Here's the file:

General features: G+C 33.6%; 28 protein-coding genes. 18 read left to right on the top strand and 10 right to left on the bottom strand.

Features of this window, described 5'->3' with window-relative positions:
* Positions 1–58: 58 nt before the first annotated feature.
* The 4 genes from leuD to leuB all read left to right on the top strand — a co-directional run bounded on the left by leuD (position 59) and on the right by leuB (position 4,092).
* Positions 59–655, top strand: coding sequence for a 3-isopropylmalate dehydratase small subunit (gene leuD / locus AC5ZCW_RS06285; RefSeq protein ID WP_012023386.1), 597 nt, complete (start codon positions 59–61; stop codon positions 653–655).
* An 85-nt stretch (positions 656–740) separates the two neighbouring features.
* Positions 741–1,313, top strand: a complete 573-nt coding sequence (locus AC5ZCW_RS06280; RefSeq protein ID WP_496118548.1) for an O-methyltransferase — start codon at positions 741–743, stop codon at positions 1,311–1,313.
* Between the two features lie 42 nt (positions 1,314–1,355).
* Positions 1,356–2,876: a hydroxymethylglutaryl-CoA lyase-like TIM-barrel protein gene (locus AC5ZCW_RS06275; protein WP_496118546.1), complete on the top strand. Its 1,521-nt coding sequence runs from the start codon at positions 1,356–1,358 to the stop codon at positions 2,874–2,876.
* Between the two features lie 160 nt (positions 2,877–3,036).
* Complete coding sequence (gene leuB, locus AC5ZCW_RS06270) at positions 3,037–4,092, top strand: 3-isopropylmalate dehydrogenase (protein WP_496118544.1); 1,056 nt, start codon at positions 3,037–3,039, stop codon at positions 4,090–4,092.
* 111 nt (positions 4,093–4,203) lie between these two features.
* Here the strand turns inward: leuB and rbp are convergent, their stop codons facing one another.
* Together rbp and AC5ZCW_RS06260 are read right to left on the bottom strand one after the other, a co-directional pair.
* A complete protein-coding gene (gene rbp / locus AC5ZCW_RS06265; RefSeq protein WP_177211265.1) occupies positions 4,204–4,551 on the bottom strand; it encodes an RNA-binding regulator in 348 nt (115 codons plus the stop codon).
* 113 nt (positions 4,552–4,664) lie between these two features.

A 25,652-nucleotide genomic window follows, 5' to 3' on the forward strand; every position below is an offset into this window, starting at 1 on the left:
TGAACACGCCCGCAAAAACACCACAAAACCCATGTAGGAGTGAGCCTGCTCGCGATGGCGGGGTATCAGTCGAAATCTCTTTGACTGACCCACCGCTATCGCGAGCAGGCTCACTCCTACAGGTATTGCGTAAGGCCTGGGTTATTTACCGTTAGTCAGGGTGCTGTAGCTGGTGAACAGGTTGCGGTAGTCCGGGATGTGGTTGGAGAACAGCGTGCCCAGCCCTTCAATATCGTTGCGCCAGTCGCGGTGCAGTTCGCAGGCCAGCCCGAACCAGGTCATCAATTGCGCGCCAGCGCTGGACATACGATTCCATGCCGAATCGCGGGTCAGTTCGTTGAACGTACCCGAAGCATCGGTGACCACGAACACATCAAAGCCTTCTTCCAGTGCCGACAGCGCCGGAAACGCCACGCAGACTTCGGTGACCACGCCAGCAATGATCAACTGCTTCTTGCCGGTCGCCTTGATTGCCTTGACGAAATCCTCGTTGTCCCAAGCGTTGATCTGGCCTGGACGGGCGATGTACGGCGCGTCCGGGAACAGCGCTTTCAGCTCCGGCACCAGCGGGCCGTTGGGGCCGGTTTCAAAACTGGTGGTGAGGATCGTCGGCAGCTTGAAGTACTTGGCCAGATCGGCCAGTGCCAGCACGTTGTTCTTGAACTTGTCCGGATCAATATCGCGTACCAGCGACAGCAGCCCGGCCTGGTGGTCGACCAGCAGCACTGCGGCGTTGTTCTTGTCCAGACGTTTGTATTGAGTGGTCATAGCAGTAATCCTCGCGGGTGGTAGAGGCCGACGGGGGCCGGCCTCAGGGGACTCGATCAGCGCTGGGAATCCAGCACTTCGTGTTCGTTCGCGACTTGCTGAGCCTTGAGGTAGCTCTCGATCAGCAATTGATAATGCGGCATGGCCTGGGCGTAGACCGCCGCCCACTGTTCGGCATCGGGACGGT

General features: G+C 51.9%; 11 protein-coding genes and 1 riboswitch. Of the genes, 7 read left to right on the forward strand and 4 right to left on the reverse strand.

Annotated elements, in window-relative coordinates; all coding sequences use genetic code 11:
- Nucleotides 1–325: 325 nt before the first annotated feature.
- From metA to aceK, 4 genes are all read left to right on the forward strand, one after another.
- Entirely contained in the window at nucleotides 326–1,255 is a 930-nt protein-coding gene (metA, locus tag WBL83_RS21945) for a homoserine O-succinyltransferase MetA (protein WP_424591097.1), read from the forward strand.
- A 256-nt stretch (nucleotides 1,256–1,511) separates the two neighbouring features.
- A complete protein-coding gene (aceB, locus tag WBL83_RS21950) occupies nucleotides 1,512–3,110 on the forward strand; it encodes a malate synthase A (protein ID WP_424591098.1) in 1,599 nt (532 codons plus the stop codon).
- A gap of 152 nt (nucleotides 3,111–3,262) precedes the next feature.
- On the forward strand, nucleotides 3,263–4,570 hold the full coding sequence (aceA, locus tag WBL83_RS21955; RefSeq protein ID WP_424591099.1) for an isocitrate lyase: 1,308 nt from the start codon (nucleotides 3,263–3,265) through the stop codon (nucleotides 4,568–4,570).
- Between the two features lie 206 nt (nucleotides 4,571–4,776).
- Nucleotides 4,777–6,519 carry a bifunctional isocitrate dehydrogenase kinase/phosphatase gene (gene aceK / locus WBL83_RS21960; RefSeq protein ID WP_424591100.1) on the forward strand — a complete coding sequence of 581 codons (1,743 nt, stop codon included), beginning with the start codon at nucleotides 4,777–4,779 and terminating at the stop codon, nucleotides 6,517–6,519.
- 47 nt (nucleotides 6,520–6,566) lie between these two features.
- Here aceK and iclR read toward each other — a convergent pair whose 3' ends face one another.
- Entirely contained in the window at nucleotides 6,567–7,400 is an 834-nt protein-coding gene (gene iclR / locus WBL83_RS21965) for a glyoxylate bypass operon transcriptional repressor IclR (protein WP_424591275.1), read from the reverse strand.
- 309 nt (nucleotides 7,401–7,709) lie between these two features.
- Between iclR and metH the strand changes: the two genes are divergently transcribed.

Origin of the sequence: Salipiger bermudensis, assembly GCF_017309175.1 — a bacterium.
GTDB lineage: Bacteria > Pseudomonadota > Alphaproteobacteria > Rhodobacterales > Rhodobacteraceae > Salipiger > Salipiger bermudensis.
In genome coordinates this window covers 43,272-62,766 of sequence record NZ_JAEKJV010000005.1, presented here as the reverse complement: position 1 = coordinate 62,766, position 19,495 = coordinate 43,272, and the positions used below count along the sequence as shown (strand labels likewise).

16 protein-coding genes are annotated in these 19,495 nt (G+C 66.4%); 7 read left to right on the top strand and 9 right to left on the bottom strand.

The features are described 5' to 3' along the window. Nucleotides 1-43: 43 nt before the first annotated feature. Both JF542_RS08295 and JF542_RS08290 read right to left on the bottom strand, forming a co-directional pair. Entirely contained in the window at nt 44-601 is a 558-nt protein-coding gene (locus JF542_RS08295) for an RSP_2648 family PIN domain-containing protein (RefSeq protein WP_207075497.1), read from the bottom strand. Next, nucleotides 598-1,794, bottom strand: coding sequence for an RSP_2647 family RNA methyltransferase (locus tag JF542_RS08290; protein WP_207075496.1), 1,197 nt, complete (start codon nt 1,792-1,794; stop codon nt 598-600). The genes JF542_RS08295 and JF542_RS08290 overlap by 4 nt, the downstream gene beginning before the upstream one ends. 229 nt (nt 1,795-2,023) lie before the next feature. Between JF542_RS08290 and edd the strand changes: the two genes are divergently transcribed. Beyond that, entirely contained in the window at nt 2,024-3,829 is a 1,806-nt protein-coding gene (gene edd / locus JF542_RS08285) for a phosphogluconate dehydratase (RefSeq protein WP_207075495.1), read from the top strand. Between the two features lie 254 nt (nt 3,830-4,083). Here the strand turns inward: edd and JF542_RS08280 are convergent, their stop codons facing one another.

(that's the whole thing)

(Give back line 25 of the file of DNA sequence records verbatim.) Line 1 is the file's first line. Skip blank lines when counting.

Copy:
- A complete protein-coding gene (aceB, locus tag WBL83_RS21950) occupies nucleotides 1,512–3,110 on the forward strand; it encodes a malate synthase A (protein ID WP_424591098.1) in 1,599 nt (532 codons plus the stop codon).